A million-volt coil shooting sparks into the air, flying stuffed animals and a magnetic hedgehog are just a few of the more than 150 educational and entertaining hands-on experiments available for kids of all ages to try at the 13th Annual Little Shop of Physics Open House. The event, free and suitable for all ages, runs from 10 a.m.-6 p.m. Feb. 28 in the Main Ballroom of the Lory Student Center.
The program, created by Colorado State’s Little Shop of Physics, is designed to show students that science is fun, understandable and accessible. This year’s open house theme, "Please Try This at Home," emphasizes how common items can be used to illustrate basic science principles and that science is all around in everyday life.
"People too often think that science is hard and that only researchers can do it in special labs with expensive equipment," said Brian Jones, Little Shop director. "Our goal is to teach children and their families, through hands-on experience, that science is fun, that anyone can do it and that you don’t need special materials to get great results."
The staff at the Little Shop have been hard at work over the past year developing dozens of new experiments and making some old classics bigger and better than ever. A few of the new experiments include:
– Sound Racer: The louder you talk (or yell), the faster the car goes, demonstrating energy conversion at its best.
– Clippy the Magnetic Hedgehog: Pet the hedgehog and feel the magnetic fields.
– Magnetic Mystery Message: Write with magnetic fields and use a special viewer to see the results.
– Writing with Light: The light leaves a ghostly trail… an Albert Einstein special!
All of the experiments are created by using everyday objects to illustrate scientific principles in engaging and often surprising ways. The primary sources of the scientific equipment are garage sales, hardware stores and discount outlets.
Along with the hands-on activities, interactive presentations by Little Shop staff will be conducted throughout the day. The presentations are often loud, sometimes messy, but always educational. Some of the presentations include:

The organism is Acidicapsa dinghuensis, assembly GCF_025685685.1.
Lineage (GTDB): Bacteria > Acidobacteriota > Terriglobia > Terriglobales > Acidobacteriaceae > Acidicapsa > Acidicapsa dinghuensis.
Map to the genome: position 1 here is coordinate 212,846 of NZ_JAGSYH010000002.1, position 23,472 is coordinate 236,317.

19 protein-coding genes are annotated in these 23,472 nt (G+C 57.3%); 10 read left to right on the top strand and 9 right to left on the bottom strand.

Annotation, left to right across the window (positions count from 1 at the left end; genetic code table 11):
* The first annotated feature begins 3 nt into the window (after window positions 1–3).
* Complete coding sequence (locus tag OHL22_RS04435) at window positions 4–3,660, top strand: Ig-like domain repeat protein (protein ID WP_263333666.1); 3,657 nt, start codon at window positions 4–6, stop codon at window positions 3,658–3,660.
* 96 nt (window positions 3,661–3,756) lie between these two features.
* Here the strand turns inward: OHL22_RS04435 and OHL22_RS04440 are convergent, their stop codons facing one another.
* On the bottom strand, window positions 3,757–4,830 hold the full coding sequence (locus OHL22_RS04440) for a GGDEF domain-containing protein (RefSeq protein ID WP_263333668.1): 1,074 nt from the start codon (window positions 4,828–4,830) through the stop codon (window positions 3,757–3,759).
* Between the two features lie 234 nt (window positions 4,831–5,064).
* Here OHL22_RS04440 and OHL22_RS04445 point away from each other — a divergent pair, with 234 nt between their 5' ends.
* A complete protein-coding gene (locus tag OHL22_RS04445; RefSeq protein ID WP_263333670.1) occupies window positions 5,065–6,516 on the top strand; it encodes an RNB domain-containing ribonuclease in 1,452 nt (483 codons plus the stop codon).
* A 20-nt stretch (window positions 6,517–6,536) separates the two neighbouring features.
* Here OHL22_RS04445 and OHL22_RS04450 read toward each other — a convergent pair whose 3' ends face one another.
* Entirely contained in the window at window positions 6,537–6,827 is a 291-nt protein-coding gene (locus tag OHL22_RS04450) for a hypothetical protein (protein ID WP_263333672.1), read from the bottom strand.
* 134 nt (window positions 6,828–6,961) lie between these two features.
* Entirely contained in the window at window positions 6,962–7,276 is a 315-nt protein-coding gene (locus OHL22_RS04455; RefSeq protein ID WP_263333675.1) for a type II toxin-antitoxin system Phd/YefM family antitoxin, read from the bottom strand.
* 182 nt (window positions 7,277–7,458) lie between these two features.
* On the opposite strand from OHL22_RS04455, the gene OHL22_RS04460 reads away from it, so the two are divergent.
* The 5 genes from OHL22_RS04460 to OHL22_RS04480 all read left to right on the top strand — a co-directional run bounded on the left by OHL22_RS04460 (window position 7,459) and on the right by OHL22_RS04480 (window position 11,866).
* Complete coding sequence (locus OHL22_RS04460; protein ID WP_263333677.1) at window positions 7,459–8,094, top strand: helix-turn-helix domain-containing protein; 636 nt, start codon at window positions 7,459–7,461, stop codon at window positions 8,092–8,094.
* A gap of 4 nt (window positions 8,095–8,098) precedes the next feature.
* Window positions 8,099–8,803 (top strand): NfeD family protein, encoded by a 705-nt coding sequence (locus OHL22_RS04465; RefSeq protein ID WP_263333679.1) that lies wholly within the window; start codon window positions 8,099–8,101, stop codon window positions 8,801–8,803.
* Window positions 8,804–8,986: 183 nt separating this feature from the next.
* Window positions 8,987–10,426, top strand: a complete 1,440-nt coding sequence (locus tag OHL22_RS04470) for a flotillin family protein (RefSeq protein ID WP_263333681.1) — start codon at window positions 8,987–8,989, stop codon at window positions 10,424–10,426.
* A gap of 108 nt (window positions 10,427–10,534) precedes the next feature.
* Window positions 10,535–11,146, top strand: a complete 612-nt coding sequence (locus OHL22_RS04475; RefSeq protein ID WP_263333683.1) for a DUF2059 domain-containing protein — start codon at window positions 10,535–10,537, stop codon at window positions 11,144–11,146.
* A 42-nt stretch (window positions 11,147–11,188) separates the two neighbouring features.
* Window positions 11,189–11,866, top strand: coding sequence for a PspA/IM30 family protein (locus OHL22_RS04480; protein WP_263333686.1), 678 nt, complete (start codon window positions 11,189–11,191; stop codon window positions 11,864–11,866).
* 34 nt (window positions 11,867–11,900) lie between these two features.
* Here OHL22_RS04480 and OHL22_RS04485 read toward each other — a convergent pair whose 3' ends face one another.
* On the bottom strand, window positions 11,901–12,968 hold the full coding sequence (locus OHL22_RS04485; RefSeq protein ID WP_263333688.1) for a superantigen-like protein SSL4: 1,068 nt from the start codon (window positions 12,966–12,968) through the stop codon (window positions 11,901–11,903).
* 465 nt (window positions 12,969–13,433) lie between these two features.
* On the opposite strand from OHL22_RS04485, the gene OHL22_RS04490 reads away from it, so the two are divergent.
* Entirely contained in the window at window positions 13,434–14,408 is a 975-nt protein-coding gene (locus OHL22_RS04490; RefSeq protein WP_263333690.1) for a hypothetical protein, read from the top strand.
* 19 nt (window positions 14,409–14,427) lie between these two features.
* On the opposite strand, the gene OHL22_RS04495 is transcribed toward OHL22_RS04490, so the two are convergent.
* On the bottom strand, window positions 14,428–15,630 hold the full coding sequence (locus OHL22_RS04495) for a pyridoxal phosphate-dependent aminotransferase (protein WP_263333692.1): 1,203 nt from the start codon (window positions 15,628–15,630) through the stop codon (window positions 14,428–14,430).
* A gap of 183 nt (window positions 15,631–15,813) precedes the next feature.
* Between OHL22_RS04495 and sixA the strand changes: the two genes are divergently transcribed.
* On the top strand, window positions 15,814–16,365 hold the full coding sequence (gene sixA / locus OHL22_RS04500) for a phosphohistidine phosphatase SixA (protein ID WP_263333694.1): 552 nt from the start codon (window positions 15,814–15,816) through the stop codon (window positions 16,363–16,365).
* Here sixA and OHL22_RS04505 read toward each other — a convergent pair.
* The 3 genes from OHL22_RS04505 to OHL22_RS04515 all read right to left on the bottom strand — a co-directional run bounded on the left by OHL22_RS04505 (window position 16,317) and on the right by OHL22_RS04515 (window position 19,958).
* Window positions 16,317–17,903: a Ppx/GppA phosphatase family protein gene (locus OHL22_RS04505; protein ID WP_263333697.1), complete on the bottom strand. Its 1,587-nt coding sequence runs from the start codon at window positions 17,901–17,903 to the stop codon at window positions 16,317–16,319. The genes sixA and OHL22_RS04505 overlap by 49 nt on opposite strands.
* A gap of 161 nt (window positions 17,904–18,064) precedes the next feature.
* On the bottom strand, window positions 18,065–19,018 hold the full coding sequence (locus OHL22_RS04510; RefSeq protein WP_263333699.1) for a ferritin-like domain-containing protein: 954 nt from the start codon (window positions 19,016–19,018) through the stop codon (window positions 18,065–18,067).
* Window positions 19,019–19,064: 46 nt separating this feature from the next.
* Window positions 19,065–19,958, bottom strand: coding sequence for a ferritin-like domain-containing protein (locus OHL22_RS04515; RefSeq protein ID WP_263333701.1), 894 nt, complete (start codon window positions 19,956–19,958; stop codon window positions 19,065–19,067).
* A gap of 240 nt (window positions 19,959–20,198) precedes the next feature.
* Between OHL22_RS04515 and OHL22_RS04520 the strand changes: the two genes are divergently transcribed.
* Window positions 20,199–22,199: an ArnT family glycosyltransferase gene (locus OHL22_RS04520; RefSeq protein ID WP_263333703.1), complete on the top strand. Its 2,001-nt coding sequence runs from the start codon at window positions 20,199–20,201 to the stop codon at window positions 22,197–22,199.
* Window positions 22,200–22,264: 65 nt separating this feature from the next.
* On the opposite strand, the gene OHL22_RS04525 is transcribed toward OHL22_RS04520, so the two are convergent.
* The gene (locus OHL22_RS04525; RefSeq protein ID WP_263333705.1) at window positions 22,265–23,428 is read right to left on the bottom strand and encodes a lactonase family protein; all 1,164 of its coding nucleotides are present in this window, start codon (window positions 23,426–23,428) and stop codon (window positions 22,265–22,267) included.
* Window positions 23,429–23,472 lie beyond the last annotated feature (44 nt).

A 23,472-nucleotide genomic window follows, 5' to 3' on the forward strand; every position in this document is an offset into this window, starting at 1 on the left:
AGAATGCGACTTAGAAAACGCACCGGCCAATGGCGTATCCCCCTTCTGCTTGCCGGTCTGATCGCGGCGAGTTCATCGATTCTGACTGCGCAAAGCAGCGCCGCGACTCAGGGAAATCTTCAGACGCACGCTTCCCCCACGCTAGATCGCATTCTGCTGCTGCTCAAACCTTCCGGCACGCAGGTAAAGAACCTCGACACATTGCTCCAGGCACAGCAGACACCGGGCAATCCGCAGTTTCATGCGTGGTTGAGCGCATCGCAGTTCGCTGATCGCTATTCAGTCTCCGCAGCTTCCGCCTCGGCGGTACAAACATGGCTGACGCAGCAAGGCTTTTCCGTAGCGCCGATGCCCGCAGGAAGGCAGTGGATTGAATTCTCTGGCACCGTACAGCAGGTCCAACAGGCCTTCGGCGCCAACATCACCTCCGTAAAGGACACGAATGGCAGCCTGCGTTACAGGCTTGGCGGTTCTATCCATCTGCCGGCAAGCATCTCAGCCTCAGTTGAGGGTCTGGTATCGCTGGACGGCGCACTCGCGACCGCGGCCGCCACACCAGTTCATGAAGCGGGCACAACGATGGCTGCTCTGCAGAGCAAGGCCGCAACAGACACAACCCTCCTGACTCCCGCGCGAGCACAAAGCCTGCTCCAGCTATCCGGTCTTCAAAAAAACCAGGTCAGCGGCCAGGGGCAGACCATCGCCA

– Please Try This at Home: A dozen experiments to try at home, including flying stuffed animals and more.
– The Million-Volt Tesla Coil: A device that generates approximately one million volts at high frequencies and shoots an array of sparks and streamers into the air and through the body of the presenter.
– Cookin’ With Physics: Nontraditional ways to make traditional foods.
There also will be a collection of modestly priced activity kits available at the open house so participants can take some science fun home.
"My students and I focus our experiments and presentations around the importance of giving young people a chance to see that science isn’t scary or intimidating," Jones said. "But what keeps people coming back to the open house every year is the cool stuff. This is the spirit of science that gets kids excited, and I think it’s from kids like these that the next generation of great scientists will emerge."
The Little Shop of Physics, based in the Department of Physics at Colorado State, also does outreach projects in the region. Each year, Jones and a group of undergraduate physics students take the Little Shop to more than 50 schools and 15,000 children throughout Colorado and neighboring states. In addition to the traveling program, the Little Shop of Physics presents training workshops to teachers throughout the country and in other nations.
The Little Shop also produces a television program, Everyday Science, with the Poudre School District Channel 10.
For information about the Little Shop of Physics Open House, including a sampling of online experiments, visit the Web at http://littleshop.physics.colostate.edu or call Jones at (970) 491-5131.